A Clinton Hill Carriage House Gets an Uncommonly Vibrant Transformation

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The exterior was painted in black and pale-gray stripes.
The exterior was painted in black and pale-gray stripes. Photo: Annie Schlechter

It takes a certain type of person to decide to live in a sea of construction-­cone orange. “Our idea was not to think about its resale value,” says artist Markus Linnenbrink, who, along with his wife, gallerist Cindy Rucker, hired architecture firm LOT-EK to transform their Clinton Hill carriage house in 2013. “We thought a lot about what we wanted from this house and how to make this our house.” The 23-year-old firm, helmed by Ada Tolla and Giuseppe Lignano, was founded on a platform of sustainable design and became known for its ability to upcycle common materials, from detergent bottles to an airplane fuselage. But the design world really took note in 2000 when it used petroleum-trailer-truck tanks to house the bedrooms in a converted parking garage in the West Village. 

LOT-EK’s renovation of this project took nearly three years. It involved adding a penthouse in addition to filling the core of the building with shipping containers to house the bathrooms and kitchen. The signature orange tint covers façades throughout the entire space the same way a stair runner might be used in a more conventional design. “We chose this ‘safety orange’ color because it’s particularly graphic,” Lignano says. “Like the diagonal bands used on concrete barricades.” There is nary a bathroom tile or marble counter to be found; Linnenbrink and Rucker opted for more unexpected details such as a kitchen backsplash made of end-grain wood chips. As for living in a tangerine glow, Linnenbrink says: “I would recommend this color to anybody; it is actually very warm and welcoming.”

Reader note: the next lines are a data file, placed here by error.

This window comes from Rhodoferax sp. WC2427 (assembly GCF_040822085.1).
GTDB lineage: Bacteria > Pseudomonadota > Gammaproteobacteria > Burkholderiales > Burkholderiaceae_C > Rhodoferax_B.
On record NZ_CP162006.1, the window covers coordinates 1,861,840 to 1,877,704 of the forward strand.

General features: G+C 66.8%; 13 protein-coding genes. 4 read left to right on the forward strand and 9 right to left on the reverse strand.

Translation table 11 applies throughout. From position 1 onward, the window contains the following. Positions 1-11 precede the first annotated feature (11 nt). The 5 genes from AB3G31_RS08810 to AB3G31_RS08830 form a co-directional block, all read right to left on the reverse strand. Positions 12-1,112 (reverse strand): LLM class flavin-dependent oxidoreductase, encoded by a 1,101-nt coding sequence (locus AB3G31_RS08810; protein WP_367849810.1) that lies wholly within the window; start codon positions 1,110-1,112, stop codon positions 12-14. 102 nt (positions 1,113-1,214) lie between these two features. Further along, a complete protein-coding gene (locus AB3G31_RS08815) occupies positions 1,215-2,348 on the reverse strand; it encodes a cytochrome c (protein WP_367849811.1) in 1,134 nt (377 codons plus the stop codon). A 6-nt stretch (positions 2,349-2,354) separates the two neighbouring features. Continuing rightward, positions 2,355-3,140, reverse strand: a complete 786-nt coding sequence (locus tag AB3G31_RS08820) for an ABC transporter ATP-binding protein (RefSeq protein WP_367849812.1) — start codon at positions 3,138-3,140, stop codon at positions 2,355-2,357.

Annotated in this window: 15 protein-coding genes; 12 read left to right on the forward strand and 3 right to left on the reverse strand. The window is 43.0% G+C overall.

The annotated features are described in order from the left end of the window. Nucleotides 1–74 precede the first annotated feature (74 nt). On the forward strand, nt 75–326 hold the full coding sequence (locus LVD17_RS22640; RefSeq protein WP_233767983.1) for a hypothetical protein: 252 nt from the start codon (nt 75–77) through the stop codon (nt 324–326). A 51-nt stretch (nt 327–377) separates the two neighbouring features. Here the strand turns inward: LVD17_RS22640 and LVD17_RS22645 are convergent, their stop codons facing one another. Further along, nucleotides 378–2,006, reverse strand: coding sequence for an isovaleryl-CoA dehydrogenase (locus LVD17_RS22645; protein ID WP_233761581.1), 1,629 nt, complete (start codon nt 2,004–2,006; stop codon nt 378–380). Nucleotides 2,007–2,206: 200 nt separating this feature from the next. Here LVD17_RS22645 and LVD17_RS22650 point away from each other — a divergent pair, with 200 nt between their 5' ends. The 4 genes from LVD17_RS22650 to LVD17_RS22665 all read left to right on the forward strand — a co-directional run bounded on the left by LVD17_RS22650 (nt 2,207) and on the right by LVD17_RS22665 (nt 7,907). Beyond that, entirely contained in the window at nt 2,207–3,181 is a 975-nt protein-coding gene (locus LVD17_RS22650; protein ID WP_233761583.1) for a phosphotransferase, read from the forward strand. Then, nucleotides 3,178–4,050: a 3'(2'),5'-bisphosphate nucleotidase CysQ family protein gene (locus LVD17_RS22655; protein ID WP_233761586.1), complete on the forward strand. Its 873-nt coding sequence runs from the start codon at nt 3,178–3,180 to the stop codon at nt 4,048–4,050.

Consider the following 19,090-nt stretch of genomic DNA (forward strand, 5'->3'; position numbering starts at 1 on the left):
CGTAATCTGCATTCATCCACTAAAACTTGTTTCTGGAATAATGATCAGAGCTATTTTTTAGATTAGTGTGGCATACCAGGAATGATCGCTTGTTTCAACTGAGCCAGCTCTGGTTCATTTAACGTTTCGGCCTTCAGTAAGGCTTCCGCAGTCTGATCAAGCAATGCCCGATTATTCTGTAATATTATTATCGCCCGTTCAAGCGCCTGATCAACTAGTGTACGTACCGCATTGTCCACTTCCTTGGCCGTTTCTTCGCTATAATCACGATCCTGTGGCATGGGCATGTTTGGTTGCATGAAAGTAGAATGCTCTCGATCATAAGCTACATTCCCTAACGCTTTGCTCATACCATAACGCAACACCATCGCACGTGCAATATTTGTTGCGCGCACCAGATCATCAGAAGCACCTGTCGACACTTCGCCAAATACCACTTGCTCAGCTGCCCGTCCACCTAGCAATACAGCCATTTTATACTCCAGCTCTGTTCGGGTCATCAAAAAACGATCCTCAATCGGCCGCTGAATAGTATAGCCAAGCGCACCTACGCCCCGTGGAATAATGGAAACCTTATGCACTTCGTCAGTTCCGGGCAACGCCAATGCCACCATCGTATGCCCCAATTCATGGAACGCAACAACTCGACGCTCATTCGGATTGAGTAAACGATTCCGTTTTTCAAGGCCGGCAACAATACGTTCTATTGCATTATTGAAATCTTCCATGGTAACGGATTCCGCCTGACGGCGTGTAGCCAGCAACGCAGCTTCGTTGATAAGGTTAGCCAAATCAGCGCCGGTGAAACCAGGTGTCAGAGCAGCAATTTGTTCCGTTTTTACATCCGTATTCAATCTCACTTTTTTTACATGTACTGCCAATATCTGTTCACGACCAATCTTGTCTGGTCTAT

*This article appears in the July 25, 2016 issue of New York Magazine.

Photo: Annie Schlechter

The Façade

The exterior was painted in black and pale-gray stripes. “It echoes the same stripe design of the container ‘tower’ inside,” architect Giuseppe Lignano explains.

Photo: Annie Schlechter

The Entryway

The entryway houses the family’s bikes, a knockoff Eames lounge chair, and an ottoman that Cindy found and had reupholstered. The art on the wall: Two Halves of a Loaf by Jennifer Grimyser.

Photo: Annie Schlechter

The Kitchen

The stainless-steel cabinets are warmed up by a wooden backsplash designed by the house’s owner, artist Markus Linnenbrink, with the help of a woodworker who gave him discarded end grains, which were then cut into quarter-inch pieces and glued to the wall. Linnenbrink added colored resin to fill in the gaps.

Photo: Annie Schlechter

The Dining/Living Room

The dining table was designed by Matt Gagnon. The wall sculpture is by Jessica Stockholder, and the photograph on the right wall is by Malick Sidibe.

Photo: Annie Schlechter

Their Daughter’s Room

Estlin’s light-filled room features a hammock from Yellow Leaf Hammocks. The painting on the right wall is by Linnenbrink.

Photo: Annie Schlechter

The Bathroom

The bath mat is from Cold Picnic, and the striped towel is from Dusen Dusen.

Photo: Annie Schlechter

The Roof

“The idea was one of ‘driving’ a container tower through the existing building that would contain all the functions of the house: the stairs, bathrooms, and kitchen,” Lignano explains. The added third floor, here, houses an office that doubles as a guest room. The table is a vintage Wendell Castle, and the woven hoop chairs are by Soñadora.

A Carriage House Gets a Vibrant Transformation